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How to repair a software RAID5 volume with more than one failed disk

Author: LevShamardin

It is usually bad when a disk fails in a RAID5 volume, but sometimes things may get even worse, and a RAID5 volume may lose more than one disk. In such cases mdadm would not allow you to start the volume. Due to the internal data organization of RAID5 if there is more than one failed disk it is not possible to recover all the data stored on the volume. But in many cases it is possible to rescue most of the data from the volume, because usually only part of the disk has actual failures, and the rest of the failed disk is still readable. But to recover data from such volume you need to start the volume. This page describes the steps which would allow to start a RAID5 volume which had more than one failed disks.

1. Big fat warning

These instructions may irreversibly damage your data. It is highly recommended to make a copy of all drives in your failed RAID volume, including the failed drives, and do all recovery procedures on the copy. Please notice, that even trying to copy data from a failing disk without use of special equipment may induce more damage to the failed disk. Proceed on your own risk.

2. How to start a volume with more than one failed disk

These instructions assume two failed disks in one RAID5 volume, but they may be generalized for any number of failed disks. We will assume that the RAID volume consists of disks /dev/sda1, /dev/sdb1, /dev/sdc1, /dev/sdd1, /dev/sde1, and consider that two drives /dev/sdc and /dev/sdd have failed.

  1. You will need at least one new working hard drive, which would be used in place of one of the failed drives.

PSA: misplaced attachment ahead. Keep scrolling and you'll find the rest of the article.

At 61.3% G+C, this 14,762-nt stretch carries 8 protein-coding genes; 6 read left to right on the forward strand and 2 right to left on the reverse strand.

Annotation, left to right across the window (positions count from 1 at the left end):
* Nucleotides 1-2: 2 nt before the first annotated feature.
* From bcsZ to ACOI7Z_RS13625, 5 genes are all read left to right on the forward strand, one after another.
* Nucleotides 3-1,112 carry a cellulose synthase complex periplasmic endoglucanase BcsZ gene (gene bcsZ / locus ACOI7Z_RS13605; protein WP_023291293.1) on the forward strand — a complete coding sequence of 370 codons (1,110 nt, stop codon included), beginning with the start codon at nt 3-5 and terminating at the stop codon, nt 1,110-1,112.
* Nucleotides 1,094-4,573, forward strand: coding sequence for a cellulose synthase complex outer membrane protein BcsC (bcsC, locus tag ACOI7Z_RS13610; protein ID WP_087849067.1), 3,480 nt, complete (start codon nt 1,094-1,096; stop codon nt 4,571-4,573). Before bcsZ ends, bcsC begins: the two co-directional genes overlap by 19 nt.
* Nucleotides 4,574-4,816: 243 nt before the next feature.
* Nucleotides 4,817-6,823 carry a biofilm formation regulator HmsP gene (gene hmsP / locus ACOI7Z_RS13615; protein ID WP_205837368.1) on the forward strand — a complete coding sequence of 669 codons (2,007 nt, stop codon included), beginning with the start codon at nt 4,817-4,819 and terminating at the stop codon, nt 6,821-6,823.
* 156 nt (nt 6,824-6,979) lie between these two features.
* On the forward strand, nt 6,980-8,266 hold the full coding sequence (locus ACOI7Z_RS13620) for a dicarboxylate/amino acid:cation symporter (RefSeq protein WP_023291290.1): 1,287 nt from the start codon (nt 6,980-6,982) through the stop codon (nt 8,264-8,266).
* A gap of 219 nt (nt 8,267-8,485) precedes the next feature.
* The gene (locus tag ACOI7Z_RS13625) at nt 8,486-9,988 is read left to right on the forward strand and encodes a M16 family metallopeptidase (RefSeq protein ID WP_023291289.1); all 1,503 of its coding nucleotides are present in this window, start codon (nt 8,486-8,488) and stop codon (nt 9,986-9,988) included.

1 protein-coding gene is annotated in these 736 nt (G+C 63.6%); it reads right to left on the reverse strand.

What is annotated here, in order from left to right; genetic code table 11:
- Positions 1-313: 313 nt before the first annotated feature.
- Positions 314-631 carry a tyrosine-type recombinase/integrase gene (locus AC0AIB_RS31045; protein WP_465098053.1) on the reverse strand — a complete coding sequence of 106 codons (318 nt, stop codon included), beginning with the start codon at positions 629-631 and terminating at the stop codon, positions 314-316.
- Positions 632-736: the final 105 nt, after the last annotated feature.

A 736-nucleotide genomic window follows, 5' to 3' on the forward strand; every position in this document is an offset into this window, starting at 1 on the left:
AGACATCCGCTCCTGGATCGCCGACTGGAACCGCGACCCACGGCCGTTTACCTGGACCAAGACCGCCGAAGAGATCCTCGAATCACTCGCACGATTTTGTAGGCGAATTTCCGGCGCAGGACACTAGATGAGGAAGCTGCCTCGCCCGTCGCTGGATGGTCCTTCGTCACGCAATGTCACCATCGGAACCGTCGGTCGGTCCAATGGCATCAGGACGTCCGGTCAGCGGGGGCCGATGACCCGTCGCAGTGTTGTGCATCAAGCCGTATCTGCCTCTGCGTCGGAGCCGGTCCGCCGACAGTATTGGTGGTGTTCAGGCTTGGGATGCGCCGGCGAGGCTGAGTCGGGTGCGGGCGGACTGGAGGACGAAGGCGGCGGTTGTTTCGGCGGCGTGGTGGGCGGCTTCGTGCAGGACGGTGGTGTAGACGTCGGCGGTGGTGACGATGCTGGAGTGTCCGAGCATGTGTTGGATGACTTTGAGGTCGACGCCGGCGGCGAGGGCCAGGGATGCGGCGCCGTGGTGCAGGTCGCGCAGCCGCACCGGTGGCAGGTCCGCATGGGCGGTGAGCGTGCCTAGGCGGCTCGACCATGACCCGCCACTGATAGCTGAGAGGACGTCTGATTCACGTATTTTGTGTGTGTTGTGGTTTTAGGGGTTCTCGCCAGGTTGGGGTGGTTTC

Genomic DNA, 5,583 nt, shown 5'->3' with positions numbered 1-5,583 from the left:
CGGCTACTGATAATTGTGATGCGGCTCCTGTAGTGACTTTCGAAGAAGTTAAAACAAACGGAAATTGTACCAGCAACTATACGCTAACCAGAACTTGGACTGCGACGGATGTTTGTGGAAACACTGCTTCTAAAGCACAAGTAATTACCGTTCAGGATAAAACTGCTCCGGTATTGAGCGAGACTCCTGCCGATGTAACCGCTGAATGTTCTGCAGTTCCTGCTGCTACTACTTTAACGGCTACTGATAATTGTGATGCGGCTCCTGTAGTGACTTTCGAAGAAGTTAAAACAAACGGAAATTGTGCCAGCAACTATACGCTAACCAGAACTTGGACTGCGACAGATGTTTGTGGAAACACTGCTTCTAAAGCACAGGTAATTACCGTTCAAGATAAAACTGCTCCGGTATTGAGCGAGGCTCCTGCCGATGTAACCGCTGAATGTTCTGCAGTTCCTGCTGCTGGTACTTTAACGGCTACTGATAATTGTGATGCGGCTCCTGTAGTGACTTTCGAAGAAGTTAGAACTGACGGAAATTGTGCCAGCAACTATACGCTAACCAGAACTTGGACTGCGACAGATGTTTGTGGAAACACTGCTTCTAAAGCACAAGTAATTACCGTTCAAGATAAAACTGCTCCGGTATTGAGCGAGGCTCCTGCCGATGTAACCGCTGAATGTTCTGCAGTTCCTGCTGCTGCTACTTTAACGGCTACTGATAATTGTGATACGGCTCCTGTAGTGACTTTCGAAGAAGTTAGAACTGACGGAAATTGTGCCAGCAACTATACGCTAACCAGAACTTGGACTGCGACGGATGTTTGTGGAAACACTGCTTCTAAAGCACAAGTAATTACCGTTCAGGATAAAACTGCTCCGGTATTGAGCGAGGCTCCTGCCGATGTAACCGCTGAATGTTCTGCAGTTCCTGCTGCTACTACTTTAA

2. Make a full copy of one of the failed disks to a new disk. You should choose the disk which presumably has less failed areas. This failed disk will be called 'less failed disk', and the second failed disk will be called 'more failed disk' from now on. Replace the less failed disk with a copy you've just made. Do not follow these instructions using failing disks because a volume will stop and break again as soon as the disk fails. In our case we will make a copy of disk /dev/sdc to a new one, and replace old failing /dev/sdc with a copy.

  3. Discover the parameters of the RAID5 volume. Run mdadm -E on any of the non-failed disks:

    mdadm -E /dev/sdb1

    Notice the Chunk Size and Layout.

  4. Recreate the RAID volume in degraded mode. To do this you must know the following:
    • XXX - Number of disks in your RAID volume.
    • YYY - Size of the chunk of your RAID volume. This is determined in previous step.
    • ZZZ - the layout of the RAID volume. This is determined in previous step.
    • Which of the drives is missing (that is the more failed disk, /dev/sdd1 in our case).

    Execute the command like:

    mdadm --create /dev/md0 -n XXX -c YYY -l 5 -p ZZZ --assume-clean /dev/sda1 /dev/sdb1 /dev/sdc1 missing /dev/sde1 

    You should adapt this to the exact position of your missing drive (which is a more failed disk) and your layout of the RAID volume and replace the more failed disk with 'missing' argument.

Now you have your RAID volume up and running in degraded mode, and you may try to recover your data. Or you can replace the missing drive with a new one and rebuild the RAID since now you have no failing disks in it. Most of the data on the recreated RAID volume should be uncorrupted, and if you were lucky to have disk failures on empty filesystem areas even all of the data may be safe.

2023-09-11 07:23